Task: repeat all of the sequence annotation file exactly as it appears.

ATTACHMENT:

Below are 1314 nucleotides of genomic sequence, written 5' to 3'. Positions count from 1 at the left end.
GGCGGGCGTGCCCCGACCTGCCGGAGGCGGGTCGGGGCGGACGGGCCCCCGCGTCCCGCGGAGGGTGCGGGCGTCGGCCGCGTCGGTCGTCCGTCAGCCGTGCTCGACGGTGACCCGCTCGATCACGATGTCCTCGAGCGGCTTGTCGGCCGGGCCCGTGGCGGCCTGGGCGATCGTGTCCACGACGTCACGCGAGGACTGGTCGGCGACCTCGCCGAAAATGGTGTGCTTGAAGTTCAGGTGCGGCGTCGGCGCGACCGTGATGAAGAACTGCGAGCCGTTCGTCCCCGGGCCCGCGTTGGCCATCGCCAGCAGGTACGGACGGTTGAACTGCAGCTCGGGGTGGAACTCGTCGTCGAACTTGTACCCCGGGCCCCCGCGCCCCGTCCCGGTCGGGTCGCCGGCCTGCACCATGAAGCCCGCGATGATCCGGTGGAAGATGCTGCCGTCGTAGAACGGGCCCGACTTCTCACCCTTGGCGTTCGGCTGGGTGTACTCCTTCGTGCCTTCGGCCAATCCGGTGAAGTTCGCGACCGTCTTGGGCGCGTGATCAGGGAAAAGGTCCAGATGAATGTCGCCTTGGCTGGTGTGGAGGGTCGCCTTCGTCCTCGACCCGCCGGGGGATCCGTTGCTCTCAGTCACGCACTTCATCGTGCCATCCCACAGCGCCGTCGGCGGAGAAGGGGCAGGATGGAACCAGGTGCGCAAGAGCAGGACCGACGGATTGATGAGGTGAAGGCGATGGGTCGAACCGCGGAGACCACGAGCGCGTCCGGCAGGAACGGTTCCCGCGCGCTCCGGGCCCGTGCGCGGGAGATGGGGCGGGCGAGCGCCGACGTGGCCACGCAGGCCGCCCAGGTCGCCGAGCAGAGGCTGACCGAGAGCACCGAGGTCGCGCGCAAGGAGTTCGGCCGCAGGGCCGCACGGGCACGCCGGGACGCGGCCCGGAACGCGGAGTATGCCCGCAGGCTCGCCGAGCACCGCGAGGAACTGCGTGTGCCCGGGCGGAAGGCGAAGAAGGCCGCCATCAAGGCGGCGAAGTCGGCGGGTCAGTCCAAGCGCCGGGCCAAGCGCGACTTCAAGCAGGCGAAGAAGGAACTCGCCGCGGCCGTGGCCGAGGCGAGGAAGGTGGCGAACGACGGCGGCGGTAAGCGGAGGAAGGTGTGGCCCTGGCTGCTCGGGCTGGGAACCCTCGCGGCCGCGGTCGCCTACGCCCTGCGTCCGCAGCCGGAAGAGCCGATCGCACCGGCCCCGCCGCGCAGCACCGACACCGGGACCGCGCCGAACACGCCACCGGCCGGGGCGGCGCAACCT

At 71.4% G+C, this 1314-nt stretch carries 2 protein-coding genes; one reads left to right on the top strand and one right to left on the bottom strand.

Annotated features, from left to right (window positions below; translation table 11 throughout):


Below are 1314 nucleotides of genomic sequence, written 5' to 3'. Positions count from 1 at the left end.
GGCGGGCGTGCCCCGACCTGCCGGAGGCGGGTCGGGGCGGACGGGCCCCCGCGTCCCGCGGAGGGTGCGGGCGTCGGCCGCGTCGGTCGTCCGTCAGCCGTGCTCGACGGTGACCCGCTCGATCACGATGTCCTCGAGCGGCTTGTCGGCCGGGCCCGTGGCGGCCTGGGCGATCGTGTCCACGACGTCACGCGAGGACTGGTCGGCGACCTCGCCGAAAATGGTGTGCTTGAAGTTCAGGTGCGGCGTCGGCGCGACCGTGATGAAGAACTGCGAGCCGTTCGTCCCCGGGCCCGCGTTGGCCATCGCCAGCAGGTACGGACGGTTGAACTGCAGCTCGGGGTGGAACTCGTCGTCGAACTTGTACCCCGGGCCCCCGCGCCCCGTCCCGGTCGGGTCGCCGGCCTGCACCATGAAGCCCGCGATGATCCGGTGGAAGATGCTGCCGTCGTAGAACGGGCCCGACTTCTCACCCTTGGCGTTCGGCTGGGTGTACTCCTTCGTGCCTTCGGCCAATCCGGTGAAGTTCGCGACCGTCTTGGGCGCGTGATCAGGGAAAAGGTCCAGATGAATGTCGCCTTGGCTGGTGTGGAGGGTCGCCTTCGTCCTCGACCCGCCGGGGGATCCGTTGCTCTCAGTCACGCACTTCATCGTGCCATCCCACAGCGCCGTCGGCGGAGAAGGGGCAGGATGGAACCAGGTGCGCAAGAGCAGGACCGACGGATTGATGAGGTGAAGGCGATGGGTCGAACCGCGGAGACCACGAGCGCGTCCGGCAGGAACGGTTCCCGCGCGCTCCGGGCCCGTGCGCGGGAGATGGGGCGGGCGAGCGCCGACGTGGCCACGCAGGCCGCCCAGGTCGCCGAGCAGAGGCTGACCGAGAGCACCGAGGTCGCGCGCAAGGAGTTCGGCCGCAGGGCCGCACGGGCACGCCGGGACGCGGCCCGGAACGCGGAGTATGCCCGCAGGCTCGCCGAGCACCGCGAGGAACTGCGTGTGCCCGGGCGGAAGGCGAAGAAGGCCGCCATCAAGGCGGCGAAGTCGGCGGGTCAGTCCAAGCGCCGGGCCAAGCGCGACTTCAAGCAGGCGAAGAAGGAACTCGCCGCGGCCGTGGCCGAGGCGAGGAAGGTGGCGAACGACGGCGGCGGTAAGCGGAGGAAGGTGTGGCCCTGGCTGCTCGGGCTGGGAACCCTCGCGGCCGCGGTCGCCTACGCCCTGCGTCCGCAGCCGGAAGAGCCGATCGCACCGGCCCCGCCGCGCAGCACCGACACCGGGACCGCGCCGAACACGCCACCGGCCGGGGCGGCGCAACCT

At 71.4% G+C, this 1314-nt stretch carries 2 protein-coding genes; one reads left to right on the top strand and one right to left on the bottom strand.

Annotated features, from left to right (window positions below; translation table 11 throughout):